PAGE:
But that B.A. and M.A. were fully paid for (well, except for those pesky, outstanding loans, but nevermind them). It's probably untrue that my labor as a TA and as an instructor fully covered the expenses of my Ph.D., but I'm smart enough to know that alumni giving has no meaningful relation to grad student stipends--or to the wages that the university pays its clerical/technical/maintenance workers--anyway. I also know that there's no way to earmark any donations specifically for those purposes.

And that, ultimately, is what I find so frustrating about these solicitations: I wish that I did have that kind of money to give, if only so that the university would care enough to listen to my reasons for not giving it.


Wol said...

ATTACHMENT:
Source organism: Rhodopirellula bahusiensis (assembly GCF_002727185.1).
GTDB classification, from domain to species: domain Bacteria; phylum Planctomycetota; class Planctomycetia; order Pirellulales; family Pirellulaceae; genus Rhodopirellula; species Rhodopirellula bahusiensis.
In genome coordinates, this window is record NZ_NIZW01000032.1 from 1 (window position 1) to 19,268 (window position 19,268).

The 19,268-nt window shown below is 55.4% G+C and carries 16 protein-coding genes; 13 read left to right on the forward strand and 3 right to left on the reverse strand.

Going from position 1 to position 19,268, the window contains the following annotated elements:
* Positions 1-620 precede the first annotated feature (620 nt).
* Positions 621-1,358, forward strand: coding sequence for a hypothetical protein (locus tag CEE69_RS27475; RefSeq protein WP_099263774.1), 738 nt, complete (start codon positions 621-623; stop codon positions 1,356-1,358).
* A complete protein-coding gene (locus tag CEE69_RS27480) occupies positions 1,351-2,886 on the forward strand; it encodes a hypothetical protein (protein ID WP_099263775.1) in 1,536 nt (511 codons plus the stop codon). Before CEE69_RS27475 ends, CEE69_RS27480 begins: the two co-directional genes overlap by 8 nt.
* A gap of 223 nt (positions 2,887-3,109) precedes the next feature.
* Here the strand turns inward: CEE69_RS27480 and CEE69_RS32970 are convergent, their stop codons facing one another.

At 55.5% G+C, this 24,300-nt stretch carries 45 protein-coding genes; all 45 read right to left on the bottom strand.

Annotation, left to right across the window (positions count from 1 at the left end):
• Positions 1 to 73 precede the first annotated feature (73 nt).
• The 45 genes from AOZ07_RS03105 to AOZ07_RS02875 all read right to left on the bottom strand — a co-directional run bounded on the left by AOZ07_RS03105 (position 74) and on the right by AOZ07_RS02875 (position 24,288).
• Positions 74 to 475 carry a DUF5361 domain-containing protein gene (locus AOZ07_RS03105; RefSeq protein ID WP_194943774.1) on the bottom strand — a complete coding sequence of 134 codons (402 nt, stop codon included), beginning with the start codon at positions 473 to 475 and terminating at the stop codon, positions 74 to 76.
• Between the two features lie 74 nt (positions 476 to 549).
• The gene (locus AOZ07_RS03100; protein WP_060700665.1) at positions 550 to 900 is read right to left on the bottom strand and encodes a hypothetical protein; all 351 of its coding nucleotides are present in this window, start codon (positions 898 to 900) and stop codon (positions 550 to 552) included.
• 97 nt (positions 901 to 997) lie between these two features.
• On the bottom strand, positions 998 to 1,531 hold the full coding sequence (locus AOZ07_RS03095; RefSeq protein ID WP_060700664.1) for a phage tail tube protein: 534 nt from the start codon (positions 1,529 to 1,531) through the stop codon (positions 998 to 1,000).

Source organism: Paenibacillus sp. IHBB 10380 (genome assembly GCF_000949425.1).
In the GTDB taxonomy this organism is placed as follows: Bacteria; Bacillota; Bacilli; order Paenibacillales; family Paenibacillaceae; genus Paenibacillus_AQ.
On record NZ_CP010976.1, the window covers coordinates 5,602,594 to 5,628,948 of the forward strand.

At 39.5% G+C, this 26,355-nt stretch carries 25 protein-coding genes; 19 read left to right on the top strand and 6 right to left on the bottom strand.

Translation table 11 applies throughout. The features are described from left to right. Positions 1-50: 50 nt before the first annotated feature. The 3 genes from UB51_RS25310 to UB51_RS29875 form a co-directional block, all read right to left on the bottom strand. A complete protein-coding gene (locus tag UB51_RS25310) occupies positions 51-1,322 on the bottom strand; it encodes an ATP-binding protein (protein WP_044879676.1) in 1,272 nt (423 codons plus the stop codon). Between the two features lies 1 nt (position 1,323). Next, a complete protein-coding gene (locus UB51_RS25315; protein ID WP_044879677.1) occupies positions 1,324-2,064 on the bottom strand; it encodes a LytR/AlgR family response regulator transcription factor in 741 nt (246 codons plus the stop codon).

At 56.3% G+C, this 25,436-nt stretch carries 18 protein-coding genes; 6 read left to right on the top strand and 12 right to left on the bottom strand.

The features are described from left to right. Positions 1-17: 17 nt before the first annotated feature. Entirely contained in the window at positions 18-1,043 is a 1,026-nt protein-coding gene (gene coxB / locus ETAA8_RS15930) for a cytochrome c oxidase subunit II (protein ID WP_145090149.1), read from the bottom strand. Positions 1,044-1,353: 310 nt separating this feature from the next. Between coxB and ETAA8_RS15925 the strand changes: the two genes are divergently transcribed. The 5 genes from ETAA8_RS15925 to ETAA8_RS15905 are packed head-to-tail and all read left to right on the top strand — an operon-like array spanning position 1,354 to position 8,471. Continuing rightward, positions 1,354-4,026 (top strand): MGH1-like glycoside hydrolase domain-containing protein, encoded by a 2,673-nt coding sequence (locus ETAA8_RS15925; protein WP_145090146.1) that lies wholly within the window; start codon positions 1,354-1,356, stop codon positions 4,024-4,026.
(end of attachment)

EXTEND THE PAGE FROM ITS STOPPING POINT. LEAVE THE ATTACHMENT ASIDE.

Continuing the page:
I appreciate this post, because I feel the same way about Certain Snooty U. Although I got a fair education there and did finish my degree there in record time, the experience was not one I would repeat nor recommend to anyone else. My spouse attended Certain Snooty U. for his grad work, and had a terrible experience rife with departmental politics, two warring advisors, and worse. Every year they call us both to ask for money. We're nice to the students who do the asking--it's their work-study, after all, and politely explain that never, ever, in a million years would we give money to Certain Snooty U. Like you, I wish sometimes that it was known that I had just zillions and zillions, so that it would sting them more when I don't share it with them.

Thanks for the post.